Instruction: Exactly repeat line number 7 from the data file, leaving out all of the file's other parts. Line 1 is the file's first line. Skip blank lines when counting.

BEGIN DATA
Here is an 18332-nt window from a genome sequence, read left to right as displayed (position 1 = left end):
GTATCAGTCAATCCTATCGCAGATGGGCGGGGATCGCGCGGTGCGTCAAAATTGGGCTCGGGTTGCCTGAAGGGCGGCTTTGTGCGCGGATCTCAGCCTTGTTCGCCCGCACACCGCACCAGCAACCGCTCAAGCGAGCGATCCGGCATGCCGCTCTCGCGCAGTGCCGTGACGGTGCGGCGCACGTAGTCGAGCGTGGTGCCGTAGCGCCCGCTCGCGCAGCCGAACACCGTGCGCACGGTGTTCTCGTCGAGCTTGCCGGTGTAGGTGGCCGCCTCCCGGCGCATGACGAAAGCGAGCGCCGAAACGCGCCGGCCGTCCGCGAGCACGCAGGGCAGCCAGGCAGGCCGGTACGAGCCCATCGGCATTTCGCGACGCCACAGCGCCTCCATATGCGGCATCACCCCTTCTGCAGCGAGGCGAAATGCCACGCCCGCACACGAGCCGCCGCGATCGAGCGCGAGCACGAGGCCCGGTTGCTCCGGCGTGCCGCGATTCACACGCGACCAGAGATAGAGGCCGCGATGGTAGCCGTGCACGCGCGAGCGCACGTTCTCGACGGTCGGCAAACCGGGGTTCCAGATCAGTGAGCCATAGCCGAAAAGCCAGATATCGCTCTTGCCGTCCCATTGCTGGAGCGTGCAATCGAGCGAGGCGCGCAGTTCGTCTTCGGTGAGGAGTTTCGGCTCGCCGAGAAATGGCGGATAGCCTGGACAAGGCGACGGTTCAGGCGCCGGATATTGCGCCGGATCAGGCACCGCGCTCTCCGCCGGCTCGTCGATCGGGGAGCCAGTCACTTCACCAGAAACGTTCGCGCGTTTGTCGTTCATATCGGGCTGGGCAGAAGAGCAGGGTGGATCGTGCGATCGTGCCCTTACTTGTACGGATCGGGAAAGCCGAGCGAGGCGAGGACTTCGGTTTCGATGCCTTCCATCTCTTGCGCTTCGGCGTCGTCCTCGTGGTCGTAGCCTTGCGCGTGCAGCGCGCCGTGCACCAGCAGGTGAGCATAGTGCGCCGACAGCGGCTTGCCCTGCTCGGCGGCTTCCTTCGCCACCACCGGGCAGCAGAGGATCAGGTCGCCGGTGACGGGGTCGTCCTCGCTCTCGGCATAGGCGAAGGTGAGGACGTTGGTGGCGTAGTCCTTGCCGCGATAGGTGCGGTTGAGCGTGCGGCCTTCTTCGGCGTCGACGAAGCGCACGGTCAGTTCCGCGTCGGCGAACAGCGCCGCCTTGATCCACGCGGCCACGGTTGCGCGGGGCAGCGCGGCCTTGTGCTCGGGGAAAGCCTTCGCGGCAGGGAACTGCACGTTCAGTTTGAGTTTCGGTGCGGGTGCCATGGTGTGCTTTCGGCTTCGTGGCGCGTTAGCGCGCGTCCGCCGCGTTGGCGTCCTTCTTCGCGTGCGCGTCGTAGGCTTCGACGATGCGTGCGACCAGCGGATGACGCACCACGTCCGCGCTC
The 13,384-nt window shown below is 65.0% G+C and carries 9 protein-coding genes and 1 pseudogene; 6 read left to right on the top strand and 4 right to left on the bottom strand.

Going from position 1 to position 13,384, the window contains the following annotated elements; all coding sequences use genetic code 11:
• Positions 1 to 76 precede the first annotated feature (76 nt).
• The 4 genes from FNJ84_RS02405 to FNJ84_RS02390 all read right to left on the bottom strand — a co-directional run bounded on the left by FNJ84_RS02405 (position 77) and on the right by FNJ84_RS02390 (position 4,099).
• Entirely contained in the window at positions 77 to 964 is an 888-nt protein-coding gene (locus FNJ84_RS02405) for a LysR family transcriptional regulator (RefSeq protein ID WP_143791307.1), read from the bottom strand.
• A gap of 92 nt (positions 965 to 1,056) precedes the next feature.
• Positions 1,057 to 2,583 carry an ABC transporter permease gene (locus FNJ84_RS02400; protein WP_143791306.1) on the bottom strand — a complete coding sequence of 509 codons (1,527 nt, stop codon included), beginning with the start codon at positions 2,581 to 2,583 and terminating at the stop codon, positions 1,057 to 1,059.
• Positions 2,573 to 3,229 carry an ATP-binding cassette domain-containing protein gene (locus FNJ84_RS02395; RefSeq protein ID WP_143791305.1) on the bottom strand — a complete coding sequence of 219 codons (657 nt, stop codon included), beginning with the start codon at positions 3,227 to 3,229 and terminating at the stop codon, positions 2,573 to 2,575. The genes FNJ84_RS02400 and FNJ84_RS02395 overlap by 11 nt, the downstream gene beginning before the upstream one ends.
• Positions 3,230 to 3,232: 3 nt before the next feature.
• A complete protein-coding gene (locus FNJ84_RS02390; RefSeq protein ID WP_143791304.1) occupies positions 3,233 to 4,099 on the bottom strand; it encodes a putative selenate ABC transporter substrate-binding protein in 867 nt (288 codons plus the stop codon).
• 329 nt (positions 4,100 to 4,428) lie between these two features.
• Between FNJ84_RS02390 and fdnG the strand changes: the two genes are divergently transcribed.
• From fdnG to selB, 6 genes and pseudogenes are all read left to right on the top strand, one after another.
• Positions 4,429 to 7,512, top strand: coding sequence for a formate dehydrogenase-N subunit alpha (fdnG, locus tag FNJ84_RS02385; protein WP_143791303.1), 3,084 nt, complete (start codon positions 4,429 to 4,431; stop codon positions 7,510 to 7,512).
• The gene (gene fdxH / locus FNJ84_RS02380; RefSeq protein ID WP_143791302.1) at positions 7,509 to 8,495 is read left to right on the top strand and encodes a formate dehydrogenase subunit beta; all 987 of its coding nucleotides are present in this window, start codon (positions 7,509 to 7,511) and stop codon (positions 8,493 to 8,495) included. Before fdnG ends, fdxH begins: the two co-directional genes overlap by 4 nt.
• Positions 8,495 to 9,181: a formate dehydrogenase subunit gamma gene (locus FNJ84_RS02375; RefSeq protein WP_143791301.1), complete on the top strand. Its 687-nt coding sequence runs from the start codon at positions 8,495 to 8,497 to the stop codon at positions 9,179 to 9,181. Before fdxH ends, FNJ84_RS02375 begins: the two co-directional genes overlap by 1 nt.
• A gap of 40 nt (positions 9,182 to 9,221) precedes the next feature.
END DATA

• Entirely contained in the window at positions 77 to 964 is an 888-nt protein-coding gene (locus FNJ84_RS02405) for a LysR family transcriptional regulator (RefSeq protein ID WP_143791307.1), read from the bottom strand.